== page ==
Mike adds: “it’s totally fine to let yourself loose over the festive season – that’s what New Year’s resolutions are for!”
Sounds comforting – momentarily. But I can’t help thinking: a moment on the lips, a lifetime on the hips. So is there a balance to be found, somewhere between keeping to the straight and narrow and losing our pathway altogether?
Maybe we could alternate between eating ‘clean’ and a little bit dirty.
Health blogger Jamie says breakfast is a must: start your Christmas morning the right way with foods that supply slow releasing energy such as a generous bowl of porridge or a protein rich meal like scrambled eggs, salmon on toast. Jamie says, “Having protein for breakfast helps to stabilise your blood sugar levels, which will keep you from wandering to those nice-yet-naughty Christmas snacks!”
OK, now we all have something sensible in our tummies, let’s crack open the first bottle of fizz – and enjoy!
According to Jamie, the next thing is not to slouch on the couch. Whether it’s going for a brisk Christmas walk or helping around the house, Jamie advises that “keeping active is key in order to kick start your metabolism right before the real feast begins later on in the afternoon.”
Fair enough, so where’s the nearest pub that opens on Christmas Day, and how long does it take to walk there?
Back from the boozer, finally sitting down at the table. Vegetables, protein, carbs – yes, yes, yes, says Jamie. But turkey fat is a no, no, no. “If I told you that you could cut out 100 calories from your Christmas dinner, would you believe me?” Jamie goes on to say that “the skin on the turkey is where the fat is stored. Removing this allows 40 kcal off your plate from each portion.”
Yes, I do believe this; but I also know that the skin is the tastiest part! Now that’s what I call a dilemma….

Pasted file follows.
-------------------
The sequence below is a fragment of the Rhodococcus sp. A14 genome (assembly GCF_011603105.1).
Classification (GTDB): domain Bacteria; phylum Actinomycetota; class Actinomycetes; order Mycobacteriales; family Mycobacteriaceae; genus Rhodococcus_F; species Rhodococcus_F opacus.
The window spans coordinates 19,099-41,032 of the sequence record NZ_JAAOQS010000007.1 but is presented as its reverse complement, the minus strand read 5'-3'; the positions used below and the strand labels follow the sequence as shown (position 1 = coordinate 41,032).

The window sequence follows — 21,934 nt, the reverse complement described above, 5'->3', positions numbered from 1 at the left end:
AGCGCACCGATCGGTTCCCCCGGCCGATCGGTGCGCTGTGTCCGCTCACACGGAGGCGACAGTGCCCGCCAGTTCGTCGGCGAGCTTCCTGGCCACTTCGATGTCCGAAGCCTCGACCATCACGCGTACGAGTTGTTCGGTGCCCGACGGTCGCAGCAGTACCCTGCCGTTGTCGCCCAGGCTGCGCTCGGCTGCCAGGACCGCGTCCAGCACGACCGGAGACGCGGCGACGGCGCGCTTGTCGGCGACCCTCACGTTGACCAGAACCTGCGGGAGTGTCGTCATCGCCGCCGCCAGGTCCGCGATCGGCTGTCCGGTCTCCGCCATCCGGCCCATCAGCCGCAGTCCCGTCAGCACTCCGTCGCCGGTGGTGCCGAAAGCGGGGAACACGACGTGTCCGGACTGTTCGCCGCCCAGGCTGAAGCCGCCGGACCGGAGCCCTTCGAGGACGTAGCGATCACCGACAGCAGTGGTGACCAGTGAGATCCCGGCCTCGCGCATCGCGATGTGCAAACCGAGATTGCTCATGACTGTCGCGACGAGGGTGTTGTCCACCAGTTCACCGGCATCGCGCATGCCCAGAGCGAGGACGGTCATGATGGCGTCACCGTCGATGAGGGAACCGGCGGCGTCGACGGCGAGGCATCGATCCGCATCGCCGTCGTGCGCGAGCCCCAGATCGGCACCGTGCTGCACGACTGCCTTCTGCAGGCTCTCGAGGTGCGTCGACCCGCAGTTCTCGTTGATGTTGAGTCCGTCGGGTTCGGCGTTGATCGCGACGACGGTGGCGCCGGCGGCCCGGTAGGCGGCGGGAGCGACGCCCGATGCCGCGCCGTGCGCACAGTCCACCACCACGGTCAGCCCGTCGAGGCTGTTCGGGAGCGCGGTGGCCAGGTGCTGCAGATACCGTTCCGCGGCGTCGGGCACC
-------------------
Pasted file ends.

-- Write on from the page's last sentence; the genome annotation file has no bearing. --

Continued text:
Concern for keeping up appearances may be the decisive factor here. If you dress to impress on Christmas Day, Jamie suggests, you’ll already be thinking of the new dress you’ve got lined up for New Year’s Eve, so you’re less likely to turn yourself into a pudding shape by eating too much.
Whereas Mike, who shares his Christmas Day with his five siblings, says, “It’s tradition to wear a festive jumper – the more room to breath after Christmas dinner!”
But both of our advisers recommend a winter stroll an escape route from the Christmas coma.
Mike says: “You don’t have to run to the North Pole and back, but taking a lap or walking the dog around the block will definitely help to digest your food with your metabolism still working, improving your mood also.”
According to the NHS, the average person only gains one pound between Christmas and New Year. This suggests we shouldn’t overdo the anxiety about over-eating. That’s why I’m suggesting observe the rules….partly by breaking them.
Of course it’s up to you how much rule-breaking you go in for, but no one is replacing the chocolates in my stocking with sprouts and carrots.
Looking ahead to self-motivation in 2016, however, let’s hope Santa makes it down the chimney with a pair of running trainers and a nutribullet.